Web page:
East African Medical Journal
eamj. Vol 89, No 1 (2012)
Objectives: To identify factors associated with Brucellosis in patients attending Terekeka Health Facility, Terekeka County, Central Equatoria State, Southern Sudan and to evaluate the utility of the rapid test kit Euracil®.
Design: A facility based case-control study.
Setting: Terekeka Health Facility, Terekeka County, Central Equatoria State, Southern Sudan.
Subjects: Cases were patients presenting at the Terekeka Health Facility with clinical symptoms suggestive of Brucellosis and tested positive for Brucellosis by rapid antigen test while controls were selected from individuals attending Terekeka Health facility with health problems unrelated to brucellosis or febrile illness.
Results: A total of fifty eight cases with clinical symptoms suggestive of and tested positive for Brucellosis by rapid antigen test presented. A total of 116 consented controls were recruited into the study. Males accounted for 52% of the cases and 53% of the controls. The mean age was 31 years for both groups. Cases without formal education were 84% while 40% had no source of income, 20% of the cases and 14% of the controls were cattle keepers while 5% of the cases and 13% of the controls were students. In multivariate analysis there were many factors associated with Brucellosis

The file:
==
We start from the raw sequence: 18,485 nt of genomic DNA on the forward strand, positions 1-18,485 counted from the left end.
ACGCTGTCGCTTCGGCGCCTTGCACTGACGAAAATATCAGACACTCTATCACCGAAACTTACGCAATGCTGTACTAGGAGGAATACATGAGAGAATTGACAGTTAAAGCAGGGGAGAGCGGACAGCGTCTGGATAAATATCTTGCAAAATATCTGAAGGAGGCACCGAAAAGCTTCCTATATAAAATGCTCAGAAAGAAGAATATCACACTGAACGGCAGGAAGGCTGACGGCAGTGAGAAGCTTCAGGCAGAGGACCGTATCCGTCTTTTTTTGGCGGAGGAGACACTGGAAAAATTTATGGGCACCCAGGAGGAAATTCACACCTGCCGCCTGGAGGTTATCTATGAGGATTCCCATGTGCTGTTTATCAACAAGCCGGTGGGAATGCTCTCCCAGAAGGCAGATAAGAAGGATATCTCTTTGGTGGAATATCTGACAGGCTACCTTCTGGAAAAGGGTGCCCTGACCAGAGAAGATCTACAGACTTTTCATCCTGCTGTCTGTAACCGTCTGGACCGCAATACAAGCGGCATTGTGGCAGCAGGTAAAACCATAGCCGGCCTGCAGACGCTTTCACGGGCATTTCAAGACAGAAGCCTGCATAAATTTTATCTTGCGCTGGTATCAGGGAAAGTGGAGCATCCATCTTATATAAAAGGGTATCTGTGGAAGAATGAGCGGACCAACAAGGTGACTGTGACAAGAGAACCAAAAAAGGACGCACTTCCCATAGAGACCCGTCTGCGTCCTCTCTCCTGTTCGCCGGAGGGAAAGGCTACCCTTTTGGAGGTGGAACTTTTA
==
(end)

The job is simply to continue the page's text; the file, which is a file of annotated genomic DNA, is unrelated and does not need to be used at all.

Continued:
like consumption of raw meat, living with animals at the same place, raising of goats, farm cleaning contact, eating of aborted and wild animals. Logistic regression revealed two factors associated with the disease; consumption of raw milk (OR=3.9, P-value 0.001, 95% CI 1.6666 - 9.0700) was a risk factor while drinking boiled milk was protective
(OR= 0.09, p- value 0.000, 95% CI, 0.1 - 0.2).
Conclusions: The main age-groups affected were 20 – 30 years with males being affected more than females. Drinking of raw milk was significantly associated with Brucellosis while drinking boiled milk was protective. There should be active public health education on the benefits of boiling milk before consumption. Further studies to elucidate the extent and epidemiology of brucellosis in humans and animals in Southern Sudan are recommended.